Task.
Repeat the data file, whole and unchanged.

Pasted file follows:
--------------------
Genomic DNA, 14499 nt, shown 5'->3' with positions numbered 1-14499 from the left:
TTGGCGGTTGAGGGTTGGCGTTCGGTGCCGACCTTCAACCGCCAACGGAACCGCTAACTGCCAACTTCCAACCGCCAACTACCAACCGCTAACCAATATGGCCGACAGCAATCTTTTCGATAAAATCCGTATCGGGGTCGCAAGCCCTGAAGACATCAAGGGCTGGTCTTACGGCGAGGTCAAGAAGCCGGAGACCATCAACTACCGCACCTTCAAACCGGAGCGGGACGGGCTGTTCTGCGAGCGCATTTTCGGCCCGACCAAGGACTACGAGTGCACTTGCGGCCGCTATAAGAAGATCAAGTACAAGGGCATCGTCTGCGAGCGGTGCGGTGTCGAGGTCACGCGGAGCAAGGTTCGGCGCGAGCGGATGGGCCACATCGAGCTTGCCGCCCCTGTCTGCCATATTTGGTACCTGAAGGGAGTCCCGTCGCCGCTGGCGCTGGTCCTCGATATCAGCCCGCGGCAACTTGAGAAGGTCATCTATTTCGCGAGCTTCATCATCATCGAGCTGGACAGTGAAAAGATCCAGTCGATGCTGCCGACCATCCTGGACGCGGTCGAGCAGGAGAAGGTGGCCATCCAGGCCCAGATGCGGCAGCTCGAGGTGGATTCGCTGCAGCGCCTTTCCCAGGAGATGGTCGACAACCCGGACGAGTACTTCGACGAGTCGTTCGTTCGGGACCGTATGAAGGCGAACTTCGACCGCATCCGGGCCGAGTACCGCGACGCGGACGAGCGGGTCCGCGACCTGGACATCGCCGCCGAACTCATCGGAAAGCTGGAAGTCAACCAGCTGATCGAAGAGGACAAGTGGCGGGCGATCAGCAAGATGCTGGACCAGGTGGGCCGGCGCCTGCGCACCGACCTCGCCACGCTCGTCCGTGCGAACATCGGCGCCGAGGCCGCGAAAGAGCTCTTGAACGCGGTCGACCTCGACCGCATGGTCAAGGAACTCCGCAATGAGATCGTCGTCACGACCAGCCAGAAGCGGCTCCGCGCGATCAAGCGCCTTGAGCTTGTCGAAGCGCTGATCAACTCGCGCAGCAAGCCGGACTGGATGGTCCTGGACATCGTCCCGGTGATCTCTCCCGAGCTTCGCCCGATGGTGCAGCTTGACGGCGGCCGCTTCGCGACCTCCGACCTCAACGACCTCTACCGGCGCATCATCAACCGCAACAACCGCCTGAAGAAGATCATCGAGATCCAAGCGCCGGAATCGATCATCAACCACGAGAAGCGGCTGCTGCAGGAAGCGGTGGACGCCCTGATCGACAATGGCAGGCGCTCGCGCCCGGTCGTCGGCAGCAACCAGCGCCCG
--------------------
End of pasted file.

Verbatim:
Genomic DNA, 14499 nt, shown 5'->3' with positions numbered 1-14499 from the left:
TTGGCGGTTGAGGGTTGGCGTTCGGTGCCGACCTTCAACCGCCAACGGAACCGCTAACTGCCAACTTCCAACCGCCAACTACCAACCGCTAACCAATATGGCCGACAGCAATCTTTTCGATAAAATCCGTATCGGGGTCGCAAGCCCTGAAGACATCAAGGGCTGGTCTTACGGCGAGGTCAAGAAGCCGGAGACCATCAACTACCGCACCTTCAAACCGGAGCGGGACGGGCTGTTCTGCGAGCGCATTTTCGGCCCGACCAAGGACTACGAGTGCACTTGCGGCCGCTATAAGAAGATCAAGTACAAGGGCATCGTCTGCGAGCGGTGCGGTGTCGAGGTCACGCGGAGCAAGGTTCGGCGCGAGCGGATGGGCCACATCGAGCTTGCCGCCCCTGTCTGCCATATTTGGTACCTGAAGGGAGTCCCGTCGCCGCTGGCGCTGGTCCTCGATATCAGCCCGCGGCAACTTGAGAAGGTCATCTATTTCGCGAGCTTCATCATCATCGAGCTGGACAGTGAAAAGATCCAGTCGATGCTGCCGACCATCCTGGACGCGGTCGAGCAGGAGAAGGTGGCCATCCAGGCCCAGATGCGGCAGCTCGAGGTGGATTCGCTGCAGCGCCTTTCCCAGGAGATGGTCGACAACCCGGACGAGTACTTCGACGAGTCGTTCGTTCGGGACCGTATGAAGGCGAACTTCGACCGCATCCGGGCCGAGTACCGCGACGCGGACGAGCGGGTCCGCGACCTGGACATCGCCGCCGAACTCATCGGAAAGCTGGAAGTCAACCAGCTGATCGAAGAGGACAAGTGGCGGGCGATCAGCAAGATGCTGGACCAGGTGGGCCGGCGCCTGCGCACCGACCTCGCCACGCTCGTCCGTGCGAACATCGGCGCCGAGGCCGCGAAAGAGCTCTTGAACGCGGTCGACCTCGACCGCATGGTCAAGGAACTCCGCAATGAGATCGTCGTCACGACCAGCCAGAAGCGGCTCCGCGCGATCAAGCGCCTTGAGCTTGTCGAAGCGCTGATCAACTCGCGCAGCAAGCCGGACTGGATGGTCCTGGACATCGTCCCGGTGATCTCTCCCGAGCTTCGCCCGATGGTGCAGCTTGACGGCGGCCGCTTCGCGACCTCCGACCTCAACGACCTCTACCGGCGCATCATCAACCGCAACAACCGCCTGAAGAAGATCATCGAGATCCAAGCGCCGGAATCGATCATCAACCACGAGAAGCGGCTGCTGCAGGAAGCGGTGGACGCCCTGATCGACAATGGCAGGCGCTCGCGCCCGGTCGTCGGCAGCAACCAGCGCCCG